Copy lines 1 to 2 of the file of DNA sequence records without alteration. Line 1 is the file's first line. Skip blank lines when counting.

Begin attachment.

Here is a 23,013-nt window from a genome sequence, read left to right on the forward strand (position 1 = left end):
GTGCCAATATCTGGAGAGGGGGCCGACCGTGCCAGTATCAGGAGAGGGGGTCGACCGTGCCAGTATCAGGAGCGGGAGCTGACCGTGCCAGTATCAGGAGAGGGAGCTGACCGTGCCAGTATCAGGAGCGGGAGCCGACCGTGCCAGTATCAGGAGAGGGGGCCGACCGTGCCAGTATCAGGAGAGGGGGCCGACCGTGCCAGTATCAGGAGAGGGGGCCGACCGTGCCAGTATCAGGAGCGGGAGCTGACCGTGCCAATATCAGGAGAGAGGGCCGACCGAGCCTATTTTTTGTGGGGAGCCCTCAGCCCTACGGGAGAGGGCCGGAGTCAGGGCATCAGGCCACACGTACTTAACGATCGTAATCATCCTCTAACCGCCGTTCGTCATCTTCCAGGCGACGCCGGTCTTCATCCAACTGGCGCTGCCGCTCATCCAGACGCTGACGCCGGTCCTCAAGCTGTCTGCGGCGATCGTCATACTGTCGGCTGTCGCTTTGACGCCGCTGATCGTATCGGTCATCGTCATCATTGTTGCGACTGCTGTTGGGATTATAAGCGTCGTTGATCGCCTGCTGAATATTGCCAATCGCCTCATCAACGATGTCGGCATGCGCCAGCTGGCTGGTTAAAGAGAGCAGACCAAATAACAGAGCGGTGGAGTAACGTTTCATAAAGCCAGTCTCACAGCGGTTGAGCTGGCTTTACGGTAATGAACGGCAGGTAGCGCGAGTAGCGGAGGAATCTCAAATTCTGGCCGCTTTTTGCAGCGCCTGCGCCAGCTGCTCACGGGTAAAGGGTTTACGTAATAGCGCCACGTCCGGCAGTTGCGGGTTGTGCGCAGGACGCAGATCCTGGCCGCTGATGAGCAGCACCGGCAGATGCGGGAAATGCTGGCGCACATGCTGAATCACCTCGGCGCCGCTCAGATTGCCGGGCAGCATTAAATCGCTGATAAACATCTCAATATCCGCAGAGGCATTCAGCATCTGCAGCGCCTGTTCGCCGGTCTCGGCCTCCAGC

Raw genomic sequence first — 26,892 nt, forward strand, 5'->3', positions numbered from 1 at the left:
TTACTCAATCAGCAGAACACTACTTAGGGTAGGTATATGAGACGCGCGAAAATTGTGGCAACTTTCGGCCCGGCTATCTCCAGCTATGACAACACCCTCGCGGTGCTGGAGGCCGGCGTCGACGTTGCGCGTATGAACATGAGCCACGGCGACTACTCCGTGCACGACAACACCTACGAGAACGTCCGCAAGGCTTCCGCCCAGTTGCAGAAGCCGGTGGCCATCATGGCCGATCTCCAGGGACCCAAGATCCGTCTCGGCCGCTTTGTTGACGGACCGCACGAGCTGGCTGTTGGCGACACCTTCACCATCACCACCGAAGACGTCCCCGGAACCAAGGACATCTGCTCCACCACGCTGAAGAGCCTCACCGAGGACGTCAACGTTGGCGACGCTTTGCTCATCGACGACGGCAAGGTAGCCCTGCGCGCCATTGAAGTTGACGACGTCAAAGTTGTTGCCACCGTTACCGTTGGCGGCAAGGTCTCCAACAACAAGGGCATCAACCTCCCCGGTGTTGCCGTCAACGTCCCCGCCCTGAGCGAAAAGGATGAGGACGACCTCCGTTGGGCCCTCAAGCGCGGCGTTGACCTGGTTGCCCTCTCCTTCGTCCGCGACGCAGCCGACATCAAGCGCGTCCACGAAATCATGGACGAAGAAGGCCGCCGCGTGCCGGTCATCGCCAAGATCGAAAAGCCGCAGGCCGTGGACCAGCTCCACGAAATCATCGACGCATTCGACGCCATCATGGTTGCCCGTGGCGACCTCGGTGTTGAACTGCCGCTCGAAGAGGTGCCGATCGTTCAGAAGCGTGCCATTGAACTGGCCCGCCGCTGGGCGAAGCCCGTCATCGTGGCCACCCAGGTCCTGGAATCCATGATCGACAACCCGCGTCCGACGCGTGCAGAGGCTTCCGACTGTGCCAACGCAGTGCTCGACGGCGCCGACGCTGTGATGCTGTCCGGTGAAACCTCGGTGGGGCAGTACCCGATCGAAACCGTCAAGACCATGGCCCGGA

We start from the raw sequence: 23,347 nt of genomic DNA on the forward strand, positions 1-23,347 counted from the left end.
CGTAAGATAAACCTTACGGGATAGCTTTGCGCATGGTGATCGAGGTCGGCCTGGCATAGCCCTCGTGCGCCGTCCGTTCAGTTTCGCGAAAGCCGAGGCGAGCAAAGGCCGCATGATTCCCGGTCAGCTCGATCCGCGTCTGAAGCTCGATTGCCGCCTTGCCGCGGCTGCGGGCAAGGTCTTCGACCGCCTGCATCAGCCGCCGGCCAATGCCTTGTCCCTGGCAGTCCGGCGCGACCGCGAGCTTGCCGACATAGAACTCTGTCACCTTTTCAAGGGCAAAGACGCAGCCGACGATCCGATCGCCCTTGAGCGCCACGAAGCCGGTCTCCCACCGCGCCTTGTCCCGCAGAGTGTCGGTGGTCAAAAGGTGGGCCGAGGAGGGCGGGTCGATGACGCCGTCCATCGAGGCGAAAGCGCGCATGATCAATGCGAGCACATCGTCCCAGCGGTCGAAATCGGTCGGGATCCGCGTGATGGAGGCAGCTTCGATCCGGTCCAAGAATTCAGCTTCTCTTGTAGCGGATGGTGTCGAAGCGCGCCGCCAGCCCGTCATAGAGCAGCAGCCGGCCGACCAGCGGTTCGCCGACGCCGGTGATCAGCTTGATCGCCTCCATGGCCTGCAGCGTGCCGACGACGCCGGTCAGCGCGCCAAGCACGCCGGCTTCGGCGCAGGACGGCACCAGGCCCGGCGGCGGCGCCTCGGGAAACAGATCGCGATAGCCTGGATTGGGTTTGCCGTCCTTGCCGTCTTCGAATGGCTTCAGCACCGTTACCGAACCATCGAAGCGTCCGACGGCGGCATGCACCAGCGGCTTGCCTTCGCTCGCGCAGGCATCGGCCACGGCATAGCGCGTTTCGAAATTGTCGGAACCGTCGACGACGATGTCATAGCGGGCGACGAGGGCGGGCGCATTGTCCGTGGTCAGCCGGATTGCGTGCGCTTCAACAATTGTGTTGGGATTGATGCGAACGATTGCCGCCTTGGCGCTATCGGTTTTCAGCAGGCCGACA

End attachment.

Here is a 23,013-nt window from a genome sequence, read left to right on the forward strand (position 1 = left end):
GTGCCAATATCTGGAGAGGGGGCCGACCGTGCCAGTATCAGGAGAGGGGGTCGACCGTGCCAGTATCAGGAGCGGGAGCTGACCGTGCCAGTATCAGGAGAGGGAGCTGACCGTGCCAGTATCAGGAGCGGGAGCCGACCGTGCCAGTATCAGGAGAGGGGGCCGACCGTGCCAGTATCAGGAGAGGGGGCCGACCGTGCCAGTATCAGGAGAGGGGGCCGACCGTGCCAGTATCAGGAGCGGGAGCTGACCGTGCCAATATCAGGAGAGAGGGCCGACCGAGCCTATTTTTTGTGGGGAGCCCTCAGCCCTACGGGAGAGGGCCGGAGTCAGGGCATCAGGCCACACGTACTTAACGATCGTAATCATCCTCTAACCGCCGTTCGTCATCTTCCAGGCGACGCCGGTCTTCATCCAACTGGCGCTGCCGCTCATCCAGACGCTGACGCCGGTCCTCAAGCTGTCTGCGGCGATCGTCATACTGTCGGCTGTCGCTTTGACGCCGCTGATCGTATCGGTCATCGTCATCATTGTTGCGACTGCTGTTGGGATTATAAGCGTCGTTGATCGCCTGCTGAATATTGCCAATCGCCTCATCAACGATGTCGGCATGCGCCAGCTGGCTGGTTAAAGAGAGCAGACCAAATAACAGAGCGGTGGAGTAACGTTTCATAAAGCCAGTCTCACAGCGGTTGAGCTGGCTTTACGGTAATGAACGGCAGGTAGCGCGAGTAGCGGAGGAATCTCAAATTCTGGCCGCTTTTTGCAGCGCCTGCGCCAGCTGCTCACGGGTAAAGGGTTTACGTAATAGCGCCACGTCCGGCAGTTGCGGGTTGTGCGCAGGACGCAGATCCTGGCCGCTGATGAGCAGCACCGGCAGATGCGGGAAATGCTGGCGCACATGCTGAATCACCTCGGCGCCGCTCAGATTGCCGGGCAGCATTAAATCGCTGATAAACATCTCAATATCCGCAGAGGCATTCAGCATCTGCAGCGCCTGTTCGCCGGTCTCGGCCTCCAGC